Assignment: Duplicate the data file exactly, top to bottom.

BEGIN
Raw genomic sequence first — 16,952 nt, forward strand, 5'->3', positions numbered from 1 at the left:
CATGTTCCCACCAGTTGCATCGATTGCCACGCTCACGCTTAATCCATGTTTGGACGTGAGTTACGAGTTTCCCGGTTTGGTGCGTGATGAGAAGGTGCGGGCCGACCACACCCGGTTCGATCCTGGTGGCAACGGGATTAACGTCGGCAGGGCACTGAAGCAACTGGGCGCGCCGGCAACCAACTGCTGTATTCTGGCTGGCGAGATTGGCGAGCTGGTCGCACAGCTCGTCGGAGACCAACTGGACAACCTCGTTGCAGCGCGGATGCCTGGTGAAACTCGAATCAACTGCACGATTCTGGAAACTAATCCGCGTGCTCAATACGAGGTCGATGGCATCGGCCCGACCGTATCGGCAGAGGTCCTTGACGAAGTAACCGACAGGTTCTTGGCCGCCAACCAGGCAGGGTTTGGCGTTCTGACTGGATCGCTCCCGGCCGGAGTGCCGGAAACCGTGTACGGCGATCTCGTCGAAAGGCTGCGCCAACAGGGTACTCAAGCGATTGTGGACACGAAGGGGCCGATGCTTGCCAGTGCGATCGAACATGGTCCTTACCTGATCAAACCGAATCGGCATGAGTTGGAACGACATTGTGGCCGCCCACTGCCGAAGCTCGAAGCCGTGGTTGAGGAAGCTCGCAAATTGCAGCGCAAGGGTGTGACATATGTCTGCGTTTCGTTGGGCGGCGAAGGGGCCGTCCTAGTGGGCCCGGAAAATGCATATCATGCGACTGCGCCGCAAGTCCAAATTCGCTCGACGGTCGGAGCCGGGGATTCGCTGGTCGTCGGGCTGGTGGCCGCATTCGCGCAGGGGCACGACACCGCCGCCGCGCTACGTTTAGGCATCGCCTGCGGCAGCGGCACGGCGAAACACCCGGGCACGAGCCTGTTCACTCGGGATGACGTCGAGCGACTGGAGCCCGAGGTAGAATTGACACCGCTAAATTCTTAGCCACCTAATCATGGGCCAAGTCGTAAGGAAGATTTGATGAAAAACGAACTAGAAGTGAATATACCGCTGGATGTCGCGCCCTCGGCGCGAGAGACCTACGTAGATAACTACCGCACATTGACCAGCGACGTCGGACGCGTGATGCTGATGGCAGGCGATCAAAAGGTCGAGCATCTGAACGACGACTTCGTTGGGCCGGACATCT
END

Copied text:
Raw genomic sequence first — 16,952 nt, forward strand, 5'->3', positions numbered from 1 at the left:
CATGTTCCCACCAGTTGCATCGATTGCCACGCTCACGCTTAATCCATGTTTGGACGTGAGTTACGAGTTTCCCGGTTTGGTGCGTGATGAGAAGGTGCGGGCCGACCACACCCGGTTCGATCCTGGTGGCAACGGGATTAACGTCGGCAGGGCACTGAAGCAACTGGGCGCGCCGGCAACCAACTGCTGTATTCTGGCTGGCGAGATTGGCGAGCTGGTCGCACAGCTCGTCGGAGACCAACTGGACAACCTCGTTGCAGCGCGGATGCCTGGTGAAACTCGAATCAACTGCACGATTCTGGAAACTAATCCGCGTGCTCAATACGAGGTCGATGGCATCGGCCCGACCGTATCGGCAGAGGTCCTTGACGAAGTAACCGACAGGTTCTTGGCCGCCAACCAGGCAGGGTTTGGCGTTCTGACTGGATCGCTCCCGGCCGGAGTGCCGGAAACCGTGTACGGCGATCTCGTCGAAAGGCTGCGCCAACAGGGTACTCAAGCGATTGTGGACACGAAGGGGCCGATGCTTGCCAGTGCGATCGAACATGGTCCTTACCTGATCAAACCGAATCGGCATGAGTTGGAACGACATTGTGGCCGCCCACTGCCGAAGCTCGAAGCCGTGGTTGAGGAAGCTCGCAAATTGCAGCGCAAGGGTGTGACATATGTCTGCGTTTCGTTGGGCGGCGAAGGGGCCGTCCTAGTGGGCCCGGAAAATGCATATCATGCGACTGCGCCGCAAGTCCAAATTCGCTCGACGGTCGGAGCCGGGGATTCGCTGGTCGTCGGGCTGGTGGCCGCATTCGCGCAGGGGCACGACACCGCCGCCGCGCTACGTTTAGGCATCGCCTGCGGCAGCGGCACGGCGAAACACCCGGGCACGAGCCTGTTCACTCGGGATGACGTCGAGCGACTGGAGCCCGAGGTAGAATTGACACCGCTAAATTCTTAGCCACCTAATCATGGGCCAAGTCGTAAGGAAGATTTGATGAAAAACGAACTAGAAGTGAATATACCGCTGGATGTCGCGCCCTCGGCGCGAGAGACCTACGTAGATAACTACCGCACATTGACCAGCGACGTCGGACGCGTGATGCTGATGGCAGGCGATCAAAAGGTCGAGCATCTGAACGACGACTTCGTTGGGCCGGACATCT